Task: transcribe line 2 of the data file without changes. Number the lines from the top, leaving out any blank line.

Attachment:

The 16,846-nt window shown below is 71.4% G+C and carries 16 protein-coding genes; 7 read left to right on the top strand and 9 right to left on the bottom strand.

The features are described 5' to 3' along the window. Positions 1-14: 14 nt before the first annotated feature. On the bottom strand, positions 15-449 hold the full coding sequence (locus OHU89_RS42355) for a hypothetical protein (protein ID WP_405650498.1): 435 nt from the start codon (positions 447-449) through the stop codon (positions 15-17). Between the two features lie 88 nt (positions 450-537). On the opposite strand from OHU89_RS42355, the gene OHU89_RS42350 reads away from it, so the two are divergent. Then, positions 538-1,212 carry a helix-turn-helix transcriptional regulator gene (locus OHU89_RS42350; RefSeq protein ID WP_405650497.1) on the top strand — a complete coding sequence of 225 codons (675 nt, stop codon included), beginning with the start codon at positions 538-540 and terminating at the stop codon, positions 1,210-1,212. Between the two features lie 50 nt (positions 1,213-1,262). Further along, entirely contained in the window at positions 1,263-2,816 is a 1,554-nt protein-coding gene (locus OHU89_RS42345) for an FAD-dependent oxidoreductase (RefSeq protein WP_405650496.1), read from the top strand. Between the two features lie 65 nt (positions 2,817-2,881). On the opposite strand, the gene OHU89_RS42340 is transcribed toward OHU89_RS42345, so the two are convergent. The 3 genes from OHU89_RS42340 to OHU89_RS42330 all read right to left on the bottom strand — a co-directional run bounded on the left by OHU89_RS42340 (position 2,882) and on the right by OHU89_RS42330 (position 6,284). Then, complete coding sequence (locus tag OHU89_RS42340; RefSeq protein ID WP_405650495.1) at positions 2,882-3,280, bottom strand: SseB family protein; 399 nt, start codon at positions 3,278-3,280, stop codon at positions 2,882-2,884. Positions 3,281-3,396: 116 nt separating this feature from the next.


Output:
The features are described 5' to 3' along the window. Positions 1-14: 14 nt before the first annotated feature. On the bottom strand, positions 15-449 hold the full coding sequence (locus OHU89_RS42355) for a hypothetical protein (protein ID WP_405650498.1): 435 nt from the start codon (positions 447-449) through the stop codon (positions 15-17). Between the two features lie 88 nt (positions 450-537). On the opposite strand from OHU89_RS42355, the gene OHU89_RS42350 reads away from it, so the two are divergent. Then, positions 538-1,212 carry a helix-turn-helix transcriptional regulator gene (locus OHU89_RS42350; RefSeq protein ID WP_405650497.1) on the top strand — a complete coding sequence of 225 codons (675 nt, stop codon included), beginning with the start codon at positions 538-540 and terminating at the stop codon, positions 1,210-1,212. Between the two features lie 50 nt (positions 1,213-1,262). Further along, entirely contained in the window at positions 1,263-2,816 is a 1,554-nt protein-coding gene (locus OHU89_RS42345) for an FAD-dependent oxidoreductase (RefSeq protein WP_405650496.1), read from the top strand. Between the two features lie 65 nt (positions 2,817-2,881). On the opposite strand, the gene OHU89_RS42340 is transcribed toward OHU89_RS42345, so the two are convergent. The 3 genes from OHU89_RS42340 to OHU89_RS42330 all read right to left on the bottom strand — a co-directional run bounded on the left by OHU89_RS42340 (position 2,882) and on the right by OHU89_RS42330 (position 6,284). Then, complete coding sequence (locus tag OHU89_RS42340; RefSeq protein ID WP_405650495.1) at positions 2,882-3,280, bottom strand: SseB family protein; 399 nt, start codon at positions 3,278-3,280, stop codon at positions 2,882-2,884. Positions 3,281-3,396: 116 nt separating this feature from the next.